The Guerrilla Girls, a group of anonymous feminist artists working to eradicate sexism and racist discrimination within the art world, has spoken out vehemently in the past about the art world’s ties to Jeffrey Epstein. Epstein, of course, died in prison in 2019 after being arrested for allegedly sex trafficking dozens of minors. In the same year, the Guerrilla Girls called for the Museum of Modern Art to remove board member Glenn Dubin, a billionaire hedge fund manager who’d been identified by one of Epstein’s alleged victims as one person on a list of people Ghislane Maxwell had directed her to have sex with (Dubin denies the allegations). Now, in a new statement, the Guerrilla Girls have revealed that they also canceled a 2018 book deal with Phaidon due to the publishing house’s ties to Epstein.
When the Guerrilla Girls had called for the removal of board member Glenn Dubin from the MoMA, they’d also called for the exit of Leon D. Black, the museum’s chairman. Black has made an effort to distance himself from his past dealings with Epstein, which include links affiliated with a company called Environmental Solutions Worldwide. However, just days ago, Black stepped down from his role as chief executive of his powerful private equity firm Apollo Global Management after it was revealed that he had paid Epstein $158 million over a five year period that ended in 2017. Black has also owned Phaidon Press since 2012.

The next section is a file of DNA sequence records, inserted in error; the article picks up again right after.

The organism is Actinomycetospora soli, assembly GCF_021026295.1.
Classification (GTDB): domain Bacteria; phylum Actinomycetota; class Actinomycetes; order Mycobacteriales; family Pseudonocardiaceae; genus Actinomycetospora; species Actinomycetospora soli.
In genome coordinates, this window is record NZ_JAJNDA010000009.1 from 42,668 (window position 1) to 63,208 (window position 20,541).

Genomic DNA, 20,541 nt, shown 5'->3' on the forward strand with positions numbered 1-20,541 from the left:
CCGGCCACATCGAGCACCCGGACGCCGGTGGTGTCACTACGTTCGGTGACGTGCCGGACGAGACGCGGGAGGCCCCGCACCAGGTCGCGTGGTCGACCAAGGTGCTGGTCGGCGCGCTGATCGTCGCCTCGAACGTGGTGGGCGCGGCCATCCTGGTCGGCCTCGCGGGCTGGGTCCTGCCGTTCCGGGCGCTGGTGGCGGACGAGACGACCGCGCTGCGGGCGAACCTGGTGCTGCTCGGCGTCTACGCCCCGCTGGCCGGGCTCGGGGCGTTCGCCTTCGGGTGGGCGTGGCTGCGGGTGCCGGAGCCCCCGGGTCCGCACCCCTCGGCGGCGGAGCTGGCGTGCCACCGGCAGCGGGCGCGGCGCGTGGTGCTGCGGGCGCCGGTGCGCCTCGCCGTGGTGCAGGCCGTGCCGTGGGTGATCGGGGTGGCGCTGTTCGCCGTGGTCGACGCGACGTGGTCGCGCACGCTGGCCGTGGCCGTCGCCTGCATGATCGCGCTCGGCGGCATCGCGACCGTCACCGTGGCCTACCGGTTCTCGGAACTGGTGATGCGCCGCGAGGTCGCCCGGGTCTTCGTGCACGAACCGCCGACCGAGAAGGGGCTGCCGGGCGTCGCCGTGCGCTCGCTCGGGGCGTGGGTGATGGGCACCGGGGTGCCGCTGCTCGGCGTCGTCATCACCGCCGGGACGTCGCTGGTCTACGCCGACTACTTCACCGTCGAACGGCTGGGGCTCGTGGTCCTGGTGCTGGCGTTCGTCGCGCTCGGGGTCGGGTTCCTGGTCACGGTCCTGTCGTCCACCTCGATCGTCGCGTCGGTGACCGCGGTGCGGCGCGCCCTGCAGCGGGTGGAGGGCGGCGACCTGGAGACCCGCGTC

“In 2018, the Guerrilla Girls contracted with Phaidon Press to publish our dream book of all our work from 1985 to today: conceptualized, designed and written by us,” the Guerrilla Girls said in a statement. “In 2019, the world learned about Black’s extensive and shady dealings with shady pedophile Jeffrey Epstein, before and after Epstein’s conviction for sex trafficking young girls. We decided we could not work with Phaidon.”
While Guerrilla Girls: The Art of Behaving Badly was eventually published with Chronicle Books instead, the episode just serves as another example of how artists are forced to adapt when institutional structures fail to stack up morally. “If we’re stuck with a system where our tax-exempt, educational institutions have to depend on money from the super rich, they should at least choose board members who make the world a better, not a worse place,” the Guerrilla Girls continued in their statement.